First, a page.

Where Mathematics Come from: How the Embodied Mind Brings Mathematics into Being Paperback – 26 Jul 2001
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About the Author
George Lakoff is Professor of Linguistics at the University of California, Berkeley. He was a founder of the generative semantics movements in linguistics in the 1960s and of the field of cognitive linguistics in the 1970s, and one of the developers of the neural theory of language in the 1980s and '90s. He is the co-author, with Mark Johnson, of Metaphors We Live By and Philosophy in the Flesh.Rafael Nunez is currently at the Department of Psychology of the University of Freiburg, and is a research associate of the University of California, Berkeley. He is the co-editor of Reclaiming Cognition: The Primacy of Action, Intention and Emotion.
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Top Customer Reviews
Some elements of the authors' approach were new to me (a science student in the 1960s), and they offer a more practical and far less abstract method of considering the higher forms of maths. If you have no mathematical background at all, then it is definitely not for you; but if you spent several years enjoying the struggle with maths at school and mostly succeeding with a brilliant teacher, but then getting lost at Uni because of deadly dull soporific lecturers, then it could well be of benefit.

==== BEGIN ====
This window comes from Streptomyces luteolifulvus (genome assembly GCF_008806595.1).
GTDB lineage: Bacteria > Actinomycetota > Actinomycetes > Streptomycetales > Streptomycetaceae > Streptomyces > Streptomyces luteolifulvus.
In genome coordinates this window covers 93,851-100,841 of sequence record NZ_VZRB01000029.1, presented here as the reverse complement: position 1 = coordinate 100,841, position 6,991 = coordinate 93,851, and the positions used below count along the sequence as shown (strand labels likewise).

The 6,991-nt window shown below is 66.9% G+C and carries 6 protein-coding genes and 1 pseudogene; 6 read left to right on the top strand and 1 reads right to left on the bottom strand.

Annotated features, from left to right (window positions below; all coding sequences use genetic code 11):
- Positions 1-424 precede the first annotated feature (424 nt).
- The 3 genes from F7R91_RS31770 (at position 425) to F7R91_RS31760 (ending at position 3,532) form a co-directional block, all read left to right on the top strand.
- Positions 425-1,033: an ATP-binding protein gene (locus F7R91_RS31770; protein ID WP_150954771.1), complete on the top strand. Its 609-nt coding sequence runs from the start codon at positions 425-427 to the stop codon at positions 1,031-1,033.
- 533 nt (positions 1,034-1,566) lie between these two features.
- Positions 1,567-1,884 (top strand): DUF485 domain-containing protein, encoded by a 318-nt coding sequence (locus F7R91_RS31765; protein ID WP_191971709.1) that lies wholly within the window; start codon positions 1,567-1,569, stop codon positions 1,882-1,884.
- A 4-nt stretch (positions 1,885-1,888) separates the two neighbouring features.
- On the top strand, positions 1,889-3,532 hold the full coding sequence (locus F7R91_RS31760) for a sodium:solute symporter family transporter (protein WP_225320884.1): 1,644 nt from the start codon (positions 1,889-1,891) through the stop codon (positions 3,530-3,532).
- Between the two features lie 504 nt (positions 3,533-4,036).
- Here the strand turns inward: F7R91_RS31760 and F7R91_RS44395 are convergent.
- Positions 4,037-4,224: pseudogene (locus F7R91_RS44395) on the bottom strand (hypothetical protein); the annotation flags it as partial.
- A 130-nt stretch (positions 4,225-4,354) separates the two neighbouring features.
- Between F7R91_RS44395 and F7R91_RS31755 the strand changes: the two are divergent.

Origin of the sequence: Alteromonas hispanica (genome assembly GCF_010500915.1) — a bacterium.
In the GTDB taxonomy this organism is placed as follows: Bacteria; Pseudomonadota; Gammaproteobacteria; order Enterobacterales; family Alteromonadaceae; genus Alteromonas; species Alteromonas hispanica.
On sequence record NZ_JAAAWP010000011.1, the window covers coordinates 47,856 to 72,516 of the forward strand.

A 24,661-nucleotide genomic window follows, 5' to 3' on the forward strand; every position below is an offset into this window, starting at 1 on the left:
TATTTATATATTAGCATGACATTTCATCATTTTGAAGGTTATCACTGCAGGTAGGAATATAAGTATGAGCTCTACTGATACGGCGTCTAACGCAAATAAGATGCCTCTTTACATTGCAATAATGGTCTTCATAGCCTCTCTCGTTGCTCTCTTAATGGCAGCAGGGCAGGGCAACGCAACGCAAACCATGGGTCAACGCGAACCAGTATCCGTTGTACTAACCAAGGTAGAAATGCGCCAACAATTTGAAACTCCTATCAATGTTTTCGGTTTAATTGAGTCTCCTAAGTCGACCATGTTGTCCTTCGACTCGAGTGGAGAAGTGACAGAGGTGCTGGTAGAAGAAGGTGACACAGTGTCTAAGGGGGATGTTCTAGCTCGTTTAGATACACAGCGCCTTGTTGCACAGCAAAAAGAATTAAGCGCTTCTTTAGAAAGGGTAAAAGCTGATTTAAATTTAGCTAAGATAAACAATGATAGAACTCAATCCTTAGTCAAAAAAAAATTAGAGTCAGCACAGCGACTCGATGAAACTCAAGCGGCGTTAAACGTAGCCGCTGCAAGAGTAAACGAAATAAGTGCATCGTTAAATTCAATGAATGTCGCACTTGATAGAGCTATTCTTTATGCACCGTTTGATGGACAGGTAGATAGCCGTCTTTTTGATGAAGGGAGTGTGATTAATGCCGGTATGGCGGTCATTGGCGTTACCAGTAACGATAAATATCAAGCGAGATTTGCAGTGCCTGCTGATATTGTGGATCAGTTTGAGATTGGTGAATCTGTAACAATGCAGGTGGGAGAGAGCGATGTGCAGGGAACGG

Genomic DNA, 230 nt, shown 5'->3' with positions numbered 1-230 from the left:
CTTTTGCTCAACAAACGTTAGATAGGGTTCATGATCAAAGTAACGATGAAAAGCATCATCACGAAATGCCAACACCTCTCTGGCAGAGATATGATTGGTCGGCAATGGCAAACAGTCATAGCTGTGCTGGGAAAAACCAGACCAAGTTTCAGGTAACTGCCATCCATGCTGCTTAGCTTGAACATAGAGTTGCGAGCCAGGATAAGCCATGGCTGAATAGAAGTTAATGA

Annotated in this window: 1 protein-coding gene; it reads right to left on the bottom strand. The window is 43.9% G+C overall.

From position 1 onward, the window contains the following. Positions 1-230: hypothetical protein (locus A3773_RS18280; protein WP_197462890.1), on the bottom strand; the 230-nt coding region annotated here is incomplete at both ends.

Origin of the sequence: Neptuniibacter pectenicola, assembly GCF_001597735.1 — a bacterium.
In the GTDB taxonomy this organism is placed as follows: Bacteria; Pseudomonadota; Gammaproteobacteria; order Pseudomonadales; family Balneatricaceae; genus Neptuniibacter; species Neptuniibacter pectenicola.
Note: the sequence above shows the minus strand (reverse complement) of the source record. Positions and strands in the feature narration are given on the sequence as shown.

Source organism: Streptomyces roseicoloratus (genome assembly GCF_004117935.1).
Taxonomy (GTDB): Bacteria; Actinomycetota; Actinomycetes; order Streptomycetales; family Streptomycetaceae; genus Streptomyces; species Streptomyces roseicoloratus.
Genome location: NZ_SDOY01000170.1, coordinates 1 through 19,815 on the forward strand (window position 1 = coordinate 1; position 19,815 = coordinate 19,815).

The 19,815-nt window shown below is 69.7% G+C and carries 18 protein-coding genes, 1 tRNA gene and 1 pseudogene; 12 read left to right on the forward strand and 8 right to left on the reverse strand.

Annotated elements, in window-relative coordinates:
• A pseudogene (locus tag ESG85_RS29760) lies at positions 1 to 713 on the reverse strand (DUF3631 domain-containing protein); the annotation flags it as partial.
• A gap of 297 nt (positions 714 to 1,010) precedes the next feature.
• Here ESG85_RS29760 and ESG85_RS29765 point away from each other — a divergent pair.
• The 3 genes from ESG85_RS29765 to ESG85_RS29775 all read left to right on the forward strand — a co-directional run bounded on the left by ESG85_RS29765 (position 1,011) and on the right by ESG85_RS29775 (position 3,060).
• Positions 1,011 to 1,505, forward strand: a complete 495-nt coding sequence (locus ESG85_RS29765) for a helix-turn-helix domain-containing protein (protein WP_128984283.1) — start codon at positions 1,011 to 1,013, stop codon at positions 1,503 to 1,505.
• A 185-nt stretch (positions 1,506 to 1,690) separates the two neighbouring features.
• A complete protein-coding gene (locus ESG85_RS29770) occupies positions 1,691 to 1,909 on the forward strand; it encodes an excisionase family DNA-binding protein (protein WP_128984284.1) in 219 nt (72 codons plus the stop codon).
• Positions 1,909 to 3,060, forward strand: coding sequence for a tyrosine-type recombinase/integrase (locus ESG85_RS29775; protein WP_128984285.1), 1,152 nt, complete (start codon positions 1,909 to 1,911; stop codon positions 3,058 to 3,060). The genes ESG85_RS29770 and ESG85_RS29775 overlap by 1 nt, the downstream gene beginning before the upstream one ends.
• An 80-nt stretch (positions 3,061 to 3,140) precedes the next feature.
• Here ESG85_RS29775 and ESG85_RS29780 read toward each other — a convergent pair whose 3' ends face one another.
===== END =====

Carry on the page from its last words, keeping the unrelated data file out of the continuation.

It is still hard work, and I was tempted to give up several times over a couple of months. But something kept drawing me back to it, and I managed to find the time to work on it sufficiently to appreciate why I previously had problems, and why with a slightly different approach it could all have been so much easier. I'm still no expert, but some of the mysteries have been revealed. Now, if only they could apply the same lucid reasoning to Quantum Mechanics...
Most Helpful Customer Reviews on Amazon.com (beta)
This book strives to show that mathematics, from basic arithmetic to more advanced branches, can in fact all be reduced down to mental metaphors of physical concepts. Early in the book, the authors present the sound scientific evidence that humans have an innate understanding of the concept of quantity, and some degree of manipluation with quantity. This ultimately leads to an understanding of addition, and then subtraction. Those concepts, combined with the understanding of how to group objects in like sets, leads to an understanding of multiplication (add like sets) and division (subtract like sets). The book then introduces a few more fundamental ideas that the human brain can use to make analogies with (motion along a path, rotation, etc.), and recreates more common mathematical concepts in increasing complexity: geometry, trigonometry, logic, set theory, etc. At the end the book the authors even successfullly tackles Euler's equation (e^i*pi = -1), a classic example of something in mathematics that doesn't make any logical sense at first glance.